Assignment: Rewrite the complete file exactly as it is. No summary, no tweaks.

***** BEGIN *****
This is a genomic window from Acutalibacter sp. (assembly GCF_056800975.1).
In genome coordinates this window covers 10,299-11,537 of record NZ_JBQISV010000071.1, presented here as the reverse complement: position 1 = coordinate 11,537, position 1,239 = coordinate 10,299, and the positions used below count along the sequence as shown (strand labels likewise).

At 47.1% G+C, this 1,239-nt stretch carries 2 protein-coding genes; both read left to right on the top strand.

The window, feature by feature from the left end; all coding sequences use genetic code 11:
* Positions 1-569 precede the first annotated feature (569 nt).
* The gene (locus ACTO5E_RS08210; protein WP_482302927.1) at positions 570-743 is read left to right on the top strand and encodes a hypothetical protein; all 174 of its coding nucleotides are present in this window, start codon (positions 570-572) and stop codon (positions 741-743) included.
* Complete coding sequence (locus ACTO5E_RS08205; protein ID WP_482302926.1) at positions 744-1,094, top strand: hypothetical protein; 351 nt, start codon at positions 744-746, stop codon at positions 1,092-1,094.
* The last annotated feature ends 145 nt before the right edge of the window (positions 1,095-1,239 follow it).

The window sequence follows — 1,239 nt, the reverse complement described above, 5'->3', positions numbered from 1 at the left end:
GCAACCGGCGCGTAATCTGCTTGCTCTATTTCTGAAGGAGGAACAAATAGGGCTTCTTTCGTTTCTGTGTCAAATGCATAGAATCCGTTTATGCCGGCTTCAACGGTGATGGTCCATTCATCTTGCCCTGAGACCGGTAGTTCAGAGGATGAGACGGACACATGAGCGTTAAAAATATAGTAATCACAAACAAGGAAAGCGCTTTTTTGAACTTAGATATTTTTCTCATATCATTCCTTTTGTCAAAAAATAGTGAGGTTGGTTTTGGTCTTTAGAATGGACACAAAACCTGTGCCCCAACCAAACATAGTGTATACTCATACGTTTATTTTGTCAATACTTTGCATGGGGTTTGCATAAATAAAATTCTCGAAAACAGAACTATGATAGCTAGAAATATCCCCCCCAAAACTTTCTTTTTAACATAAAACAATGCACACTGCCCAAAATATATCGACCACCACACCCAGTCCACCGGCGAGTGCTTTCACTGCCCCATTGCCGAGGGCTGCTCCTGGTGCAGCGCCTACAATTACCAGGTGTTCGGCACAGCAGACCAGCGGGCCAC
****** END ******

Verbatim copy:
This is a genomic window from Acutalibacter sp. (assembly GCF_056800975.1).
In genome coordinates this window covers 10,299-11,537 of record NZ_JBQISV010000071.1, presented here as the reverse complement: position 1 = coordinate 11,537, position 1,239 = coordinate 10,299, and the positions used below count along the sequence as shown (strand labels likewise).

At 47.1% G+C, this 1,239-nt stretch carries 2 protein-coding genes; both read left to right on the top strand.

The window, feature by feature from the left end; all coding sequences use genetic code 11:
* Positions 1-569 precede the first annotated feature (569 nt).
* The gene (locus ACTO5E_RS08210; protein WP_482302927.1) at positions 570-743 is read left to right on the top strand and encodes a hypothetical protein; all 174 of its coding nucleotides are present in this window, start codon (positions 570-572) and stop codon (positions 741-743) included.
* Complete coding sequence (locus ACTO5E_RS08205; protein ID WP_482302926.1) at positions 744-1,094, top strand: hypothetical protein; 351 nt, start codon at positions 744-746, stop codon at positions 1,092-1,094.
* The last annotated feature ends 145 nt before the right edge of the window (positions 1,095-1,239 follow it).

The window sequence follows — 1,239 nt, the reverse complement described above, 5'->3', positions numbered from 1 at the left end:
GCAACCGGCGCGTAATCTGCTTGCTCTATTTCTGAAGGAGGAACAAATAGGGCTTCTTTCGTTTCTGTGTCAAATGCATAGAATCCGTTTATGCCGGCTTCAACGGTGATGGTCCATTCATCTTGCCCTGAGACCGGTAGTTCAGAGGATGAGACGGACACATGAGCGTTAAAAATATAGTAATCACAAACAAGGAAAGCGCTTTTTTGAACTTAGATATTTTTCTCATATCATTCCTTTTGTCAAAAAATAGTGAGGTTGGTTTTGGTCTTTAGAATGGACACAAAACCTGTGCCCCAACCAAACATAGTGTATACTCATACGTTTATTTTGTCAATACTTTGCATGGGGTTTGCATAAATAAAATTCTCGAAAACAGAACTATGATAGCTAGAAATATCCCCCCCAAAACTTTCTTTTTAACATAAAACAATGCACACTGCCCAAAATATATCGACCACCACACCCAGTCCACCGGCGAGTGCTTTCACTGCCCCATTGCCGAGGGCTGCTCCTGGTGCAGCGCCTACAATTACCAGGTGTTCGGCACAGCAGACCAGCGGGCCAC